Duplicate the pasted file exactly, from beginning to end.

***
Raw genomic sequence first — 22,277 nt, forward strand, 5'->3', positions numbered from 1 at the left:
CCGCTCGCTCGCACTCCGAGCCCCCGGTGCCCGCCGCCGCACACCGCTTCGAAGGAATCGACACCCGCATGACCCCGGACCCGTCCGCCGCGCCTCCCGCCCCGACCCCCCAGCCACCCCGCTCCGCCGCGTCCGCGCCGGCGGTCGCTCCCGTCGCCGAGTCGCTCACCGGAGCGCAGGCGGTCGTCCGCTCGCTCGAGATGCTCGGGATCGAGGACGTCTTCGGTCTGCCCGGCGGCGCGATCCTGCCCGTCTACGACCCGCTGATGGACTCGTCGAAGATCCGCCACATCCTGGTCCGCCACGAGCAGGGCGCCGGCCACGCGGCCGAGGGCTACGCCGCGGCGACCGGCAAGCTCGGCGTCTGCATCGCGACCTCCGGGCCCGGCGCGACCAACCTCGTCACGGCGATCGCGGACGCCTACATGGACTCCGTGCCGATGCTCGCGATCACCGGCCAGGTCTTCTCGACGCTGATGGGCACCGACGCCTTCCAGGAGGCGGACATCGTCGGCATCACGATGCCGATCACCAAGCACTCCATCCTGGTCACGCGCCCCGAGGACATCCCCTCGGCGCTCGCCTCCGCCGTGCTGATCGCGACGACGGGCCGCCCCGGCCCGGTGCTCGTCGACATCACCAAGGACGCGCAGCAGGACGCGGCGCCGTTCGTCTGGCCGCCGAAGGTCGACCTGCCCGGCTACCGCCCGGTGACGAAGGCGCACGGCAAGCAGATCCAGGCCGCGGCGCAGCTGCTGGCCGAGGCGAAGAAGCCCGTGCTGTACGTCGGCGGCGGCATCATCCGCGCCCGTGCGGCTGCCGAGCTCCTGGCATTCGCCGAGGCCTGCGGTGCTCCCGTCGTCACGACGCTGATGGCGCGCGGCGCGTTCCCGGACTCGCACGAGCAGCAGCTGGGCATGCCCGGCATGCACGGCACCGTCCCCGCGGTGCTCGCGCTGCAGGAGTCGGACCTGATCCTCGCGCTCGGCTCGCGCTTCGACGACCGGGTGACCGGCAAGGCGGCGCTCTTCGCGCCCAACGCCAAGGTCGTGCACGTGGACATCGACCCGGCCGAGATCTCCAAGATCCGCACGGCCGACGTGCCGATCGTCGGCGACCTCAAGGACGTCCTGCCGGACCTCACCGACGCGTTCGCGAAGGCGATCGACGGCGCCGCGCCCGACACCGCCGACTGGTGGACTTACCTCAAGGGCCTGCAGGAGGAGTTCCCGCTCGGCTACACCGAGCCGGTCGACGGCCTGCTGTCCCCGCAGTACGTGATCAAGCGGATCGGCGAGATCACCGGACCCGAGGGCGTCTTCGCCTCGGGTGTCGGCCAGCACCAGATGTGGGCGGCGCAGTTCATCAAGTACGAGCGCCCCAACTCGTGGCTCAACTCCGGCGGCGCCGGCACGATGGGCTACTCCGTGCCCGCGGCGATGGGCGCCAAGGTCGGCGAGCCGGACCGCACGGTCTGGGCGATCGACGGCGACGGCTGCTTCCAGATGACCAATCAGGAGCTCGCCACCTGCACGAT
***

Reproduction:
Raw genomic sequence first — 22,277 nt, forward strand, 5'->3', positions numbered from 1 at the left:
CCGCTCGCTCGCACTCCGAGCCCCCGGTGCCCGCCGCCGCACACCGCTTCGAAGGAATCGACACCCGCATGACCCCGGACCCGTCCGCCGCGCCTCCCGCCCCGACCCCCCAGCCACCCCGCTCCGCCGCGTCCGCGCCGGCGGTCGCTCCCGTCGCCGAGTCGCTCACCGGAGCGCAGGCGGTCGTCCGCTCGCTCGAGATGCTCGGGATCGAGGACGTCTTCGGTCTGCCCGGCGGCGCGATCCTGCCCGTCTACGACCCGCTGATGGACTCGTCGAAGATCCGCCACATCCTGGTCCGCCACGAGCAGGGCGCCGGCCACGCGGCCGAGGGCTACGCCGCGGCGACCGGCAAGCTCGGCGTCTGCATCGCGACCTCCGGGCCCGGCGCGACCAACCTCGTCACGGCGATCGCGGACGCCTACATGGACTCCGTGCCGATGCTCGCGATCACCGGCCAGGTCTTCTCGACGCTGATGGGCACCGACGCCTTCCAGGAGGCGGACATCGTCGGCATCACGATGCCGATCACCAAGCACTCCATCCTGGTCACGCGCCCCGAGGACATCCCCTCGGCGCTCGCCTCCGCCGTGCTGATCGCGACGACGGGCCGCCCCGGCCCGGTGCTCGTCGACATCACCAAGGACGCGCAGCAGGACGCGGCGCCGTTCGTCTGGCCGCCGAAGGTCGACCTGCCCGGCTACCGCCCGGTGACGAAGGCGCACGGCAAGCAGATCCAGGCCGCGGCGCAGCTGCTGGCCGAGGCGAAGAAGCCCGTGCTGTACGTCGGCGGCGGCATCATCCGCGCCCGTGCGGCTGCCGAGCTCCTGGCATTCGCCGAGGCCTGCGGTGCTCCCGTCGTCACGACGCTGATGGCGCGCGGCGCGTTCCCGGACTCGCACGAGCAGCAGCTGGGCATGCCCGGCATGCACGGCACCGTCCCCGCGGTGCTCGCGCTGCAGGAGTCGGACCTGATCCTCGCGCTCGGCTCGCGCTTCGACGACCGGGTGACCGGCAAGGCGGCGCTCTTCGCGCCCAACGCCAAGGTCGTGCACGTGGACATCGACCCGGCCGAGATCTCCAAGATCCGCACGGCCGACGTGCCGATCGTCGGCGACCTCAAGGACGTCCTGCCGGACCTCACCGACGCGTTCGCGAAGGCGATCGACGGCGCCGCGCCCGACACCGCCGACTGGTGGACTTACCTCAAGGGCCTGCAGGAGGAGTTCCCGCTCGGCTACACCGAGCCGGTCGACGGCCTGCTGTCCCCGCAGTACGTGATCAAGCGGATCGGCGAGATCACCGGACCCGAGGGCGTCTTCGCCTCGGGTGTCGGCCAGCACCAGATGTGGGCGGCGCAGTTCATCAAGTACGAGCGCCCCAACTCGTGGCTCAACTCCGGCGGCGCCGGCACGATGGGCTACTCCGTGCCCGCGGCGATGGGCGCCAAGGTCGGCGAGCCGGACCGCACGGTCTGGGCGATCGACGGCGACGGCTGCTTCCAGATGACCAATCAGGAGCTCGCCACCTGCACGAT